Sex has never been an easy topic to talk about publicly, and not necessarily because we don’t want to talk about it but simply due to the taboo and stigma that often surround it.
Liz Klinger, the Co-Founder and CEO of Lioness (@lionesshealth) seems to agree with us on the matter: “Throughout my life, I found myself wondering why sex wasn’t talked about more”
The artist-turned-entrepreneur, just like us, has often found herself wondering why this is, but instead of keeping these thoughts to herself, she was encouraged by them, using them as a means to bring light to the matter, helping us all in the process. She created Lioness, the only smart vibrator that uses biofeedback, precision sensors, and an app to help its users visualise, track, and analyse your arousal and orgasms. But Lioness isn’t just your typical vibrator, its technology and advanced biofeedback features are more similar to an early smartphone or a research device used by Masters and Johnson than your typical vibrator, making the most out of self-love and pleasure with an empowering approach accompanied by edge-cutting technology.
As Klinger explains, sex and sexuality became her expertise in a rather natural way, starting from her private sphere with people questioning her at sex toy parties she used to host, and transferring into the public one developing a business of its own.
“I sold sex toys and hosted sex toy parties where people would pull me aside and ask me questions about sex that they hadn’t asked their partner or doctor about… I found relief knowing I wasn’t the only person who had these questions, but I also realized that there’s a huge problem when it comes to getting the answers and more information about something so fundamental. Moreover, everyone is different, so you’d want answers that are relevant to you based on your own body and experiences. Getting access to personalized resources and information are what drove me to create Lioness.”
But as exciting as this new territory may have been it did not come without its challenges. Lioness represents a daring idea that succeeded in an industry that wasn’t easy to break in.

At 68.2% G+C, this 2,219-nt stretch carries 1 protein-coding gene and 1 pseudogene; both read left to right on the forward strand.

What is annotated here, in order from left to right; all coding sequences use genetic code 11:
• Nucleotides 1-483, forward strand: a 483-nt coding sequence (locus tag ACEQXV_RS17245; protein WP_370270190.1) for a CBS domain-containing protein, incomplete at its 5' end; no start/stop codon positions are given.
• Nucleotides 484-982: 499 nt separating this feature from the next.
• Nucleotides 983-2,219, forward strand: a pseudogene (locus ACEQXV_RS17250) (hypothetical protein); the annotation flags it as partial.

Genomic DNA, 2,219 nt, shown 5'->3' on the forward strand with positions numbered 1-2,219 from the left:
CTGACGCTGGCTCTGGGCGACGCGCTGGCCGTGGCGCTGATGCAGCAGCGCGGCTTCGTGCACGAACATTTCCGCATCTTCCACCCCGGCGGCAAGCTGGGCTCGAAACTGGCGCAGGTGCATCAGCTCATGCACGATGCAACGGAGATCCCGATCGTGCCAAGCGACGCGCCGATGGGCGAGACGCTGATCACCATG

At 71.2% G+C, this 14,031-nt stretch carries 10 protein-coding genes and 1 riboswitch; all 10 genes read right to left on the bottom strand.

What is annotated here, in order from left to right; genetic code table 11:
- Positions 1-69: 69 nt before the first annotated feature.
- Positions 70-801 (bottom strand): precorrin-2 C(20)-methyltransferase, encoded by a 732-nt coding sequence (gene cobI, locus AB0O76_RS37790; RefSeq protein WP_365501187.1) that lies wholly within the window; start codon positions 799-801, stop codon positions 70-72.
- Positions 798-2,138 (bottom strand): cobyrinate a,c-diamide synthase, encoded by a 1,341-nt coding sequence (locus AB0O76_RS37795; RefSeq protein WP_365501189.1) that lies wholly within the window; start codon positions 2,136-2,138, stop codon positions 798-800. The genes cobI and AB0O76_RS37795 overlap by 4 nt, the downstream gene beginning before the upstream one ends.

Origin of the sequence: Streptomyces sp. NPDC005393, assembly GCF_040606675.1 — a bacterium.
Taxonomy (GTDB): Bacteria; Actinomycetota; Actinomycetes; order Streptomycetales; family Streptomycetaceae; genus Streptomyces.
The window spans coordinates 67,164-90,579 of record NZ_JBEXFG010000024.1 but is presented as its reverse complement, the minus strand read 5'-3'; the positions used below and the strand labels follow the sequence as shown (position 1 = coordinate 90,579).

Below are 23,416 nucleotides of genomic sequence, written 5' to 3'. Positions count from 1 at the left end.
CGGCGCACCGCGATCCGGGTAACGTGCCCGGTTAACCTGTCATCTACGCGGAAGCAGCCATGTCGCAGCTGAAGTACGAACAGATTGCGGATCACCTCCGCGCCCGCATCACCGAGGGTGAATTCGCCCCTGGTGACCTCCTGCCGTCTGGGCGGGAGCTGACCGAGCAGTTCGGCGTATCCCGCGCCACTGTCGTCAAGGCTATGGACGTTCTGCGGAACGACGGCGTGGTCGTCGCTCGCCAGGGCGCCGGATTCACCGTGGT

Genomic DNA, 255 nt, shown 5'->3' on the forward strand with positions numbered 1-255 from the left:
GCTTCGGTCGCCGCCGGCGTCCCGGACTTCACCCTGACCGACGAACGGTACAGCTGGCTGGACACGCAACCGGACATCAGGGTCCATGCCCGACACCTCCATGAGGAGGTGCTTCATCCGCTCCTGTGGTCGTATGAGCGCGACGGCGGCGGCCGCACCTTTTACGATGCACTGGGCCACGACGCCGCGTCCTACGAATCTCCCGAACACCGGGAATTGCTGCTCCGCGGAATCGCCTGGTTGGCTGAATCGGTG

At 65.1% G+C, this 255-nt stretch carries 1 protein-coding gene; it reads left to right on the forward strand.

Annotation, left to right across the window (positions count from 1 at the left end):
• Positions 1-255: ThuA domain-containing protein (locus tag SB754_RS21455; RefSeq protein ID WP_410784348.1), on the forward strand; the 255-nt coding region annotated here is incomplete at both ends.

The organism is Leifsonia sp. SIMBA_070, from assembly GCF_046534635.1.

“It’s difficult to convey something new to the public. We’re the first to create a product like this, so there aren’t easy comparables for people to grasp the concept. Add that it’s about a taboo topic like sex, it’s easy for people’s minds to stray all over the place. When you also consider that there are different levels of understanding of sex, censorship, and personal biases, it can be even tougher to break through the noise.”
Even if we may all understand and agree on the importance of sex it seems that the relevance of its awareness remains as a fluctuating topic. According to Klinger even if sexual awareness appears to be everywhere around us many aspects of sex are perceived to be taboo that the general public may not realize.
“One of the biggest challenges sexual wellness companies are facing is that many people don’t realize how censored topics about sexual health and wellness are, especially for people with vaginas. While ads for erectile dysfunction and 4-hour erections can air on prime time TV [in the United States], any mention of anything pertaining to the word “vagina” is treated like it’s a four-letter word.”
She argues that the health, wellness, and education relating to sex is often treated as if it were merely a topic of entrainment leading it to be hidden, shadowbanned (not seen on newsfeeds, even to people who follow the account sharing the content), or even directly banned. Even the social media platforms that are often praised for their liberty have been removing, shadowbanning, and removing any content that revolves around these topics for years.